Data security is one of the chief concerns of American companies today. In fact, hearing news of another major data breach is becoming more commonplace, while the tactics used in hacking are surpassing even the most stalwart systems. For companies that outsource any of their functions to a third-party, this concern is one of the most paramount to address for a successful partnership.
Choosing an outsourcing provider is hard enough, but it can get more overwhelming when you think about all the security that should be in place with your provider. Right now you may be wondering, “And exactly, what security measures DO we need to have?” No worries. Lucky for you, we have a whole list.
After working with numerous U.S. clients, we have developed the capabilities and processes to ensure that we deliver the quality and security required by the programs we support, and we are more than happy to share. Read on for our guide to data security while outsourcing, and take the security worry off the table.
Certifications for Quality & Security
The first thing to consider in outsourcing security is which certifications your outsourcer has earned. For example, ISO 9001 and ISO 27001 are essential to establishing a security protocol and are recognized worldwide for their top security measures.
In addition, if you are using a call center, PCI compliance is also key to protect customer data, sensitive financial information and to take payments via phone. Without ISO and PCI, you may find yourself in a tough security debacle down the line.
Facility Security Measures:
The location of the facility itself is an important first look at how the company handles security. Although critical, this is one area where many BPO providers fail. Before you even enter a facility, it should be located in a secure area. Look for a provider that houses operations within Special Economic Zones (SEZ), which require authorization to enter by local governments, and make sure to discover in which parts of the city their office is located.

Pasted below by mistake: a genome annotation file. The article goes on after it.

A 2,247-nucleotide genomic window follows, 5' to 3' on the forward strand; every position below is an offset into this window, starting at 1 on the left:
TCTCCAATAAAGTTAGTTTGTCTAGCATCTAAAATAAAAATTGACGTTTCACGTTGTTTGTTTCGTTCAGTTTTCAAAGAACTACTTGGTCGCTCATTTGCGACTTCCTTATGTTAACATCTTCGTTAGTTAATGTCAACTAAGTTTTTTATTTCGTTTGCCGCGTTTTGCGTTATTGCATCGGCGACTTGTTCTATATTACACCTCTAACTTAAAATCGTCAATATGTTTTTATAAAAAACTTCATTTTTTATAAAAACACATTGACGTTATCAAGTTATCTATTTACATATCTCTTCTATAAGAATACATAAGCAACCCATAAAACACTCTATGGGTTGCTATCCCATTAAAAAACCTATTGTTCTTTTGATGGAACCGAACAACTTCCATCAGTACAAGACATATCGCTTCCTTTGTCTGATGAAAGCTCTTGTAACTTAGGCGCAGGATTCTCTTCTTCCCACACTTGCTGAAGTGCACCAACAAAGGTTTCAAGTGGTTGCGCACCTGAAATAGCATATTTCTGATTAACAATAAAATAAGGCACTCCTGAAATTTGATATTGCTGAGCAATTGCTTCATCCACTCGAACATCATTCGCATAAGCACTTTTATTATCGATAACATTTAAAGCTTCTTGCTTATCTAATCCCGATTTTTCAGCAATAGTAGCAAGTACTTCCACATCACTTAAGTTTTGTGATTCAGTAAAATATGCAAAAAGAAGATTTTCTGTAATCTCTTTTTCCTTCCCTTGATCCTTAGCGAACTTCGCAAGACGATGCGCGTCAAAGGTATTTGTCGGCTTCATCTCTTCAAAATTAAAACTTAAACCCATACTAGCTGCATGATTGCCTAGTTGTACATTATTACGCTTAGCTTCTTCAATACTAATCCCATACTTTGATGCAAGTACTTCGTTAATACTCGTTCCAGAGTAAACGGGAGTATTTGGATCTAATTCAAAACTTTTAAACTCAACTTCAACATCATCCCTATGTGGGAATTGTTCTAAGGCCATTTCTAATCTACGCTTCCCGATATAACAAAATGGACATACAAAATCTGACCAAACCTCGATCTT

Office Space Security:
Office data security begins at the entry to the production floors from the commercial space. The area should absolutely require access cards, while the employees should be using biometric fingerprinting access. This way, doors don’t open if one’s fingerprint is not recorded. In addition, highly controlled areas of the office (server rooms, etc.) with sensitive information should have a special card/biometric access for top-level management only.
It’s tried and true for a reason. Video surveillance works, as does security personnel. Your provider should have video surveillance 24/7 with security guards manning entrances round-the-clock.
On the Floor
One of the biggest fears is that an employee of a provider will somehow leak information on their own. Not good. For this reason, at Personiv, we don’t allow employees to bring their mobile phones into the production areas. They are required to deposit them in lockers. Also, all desktops used inside the office have their CD drives and USB ports disabled.
Internet access should also be restricted to only top-level management or those associates who require it. This removes the risk of personal emails and social media websites being accessed while associates are interacting with sensitive data. And don’t forget a strong firewall as well. Also, you should definitely ask your provider to use only a secure VPN connection while working with your data.
The Legal Stuff:
All employees should be bound by a Non-Disclosure Agreement that is effective even after they exit the company and as part of their onboarding, employees should undergo training regarding copyrights.
One Step Further
At Personiv, we follow all these essentials and more by also adding in a rigorous onboarding process for our team members that includes selecting employees based on the skills and experience required by the specific program; team training specific to required skills; qualifying tests; and more. To find out about our data security services, check out our solutions here.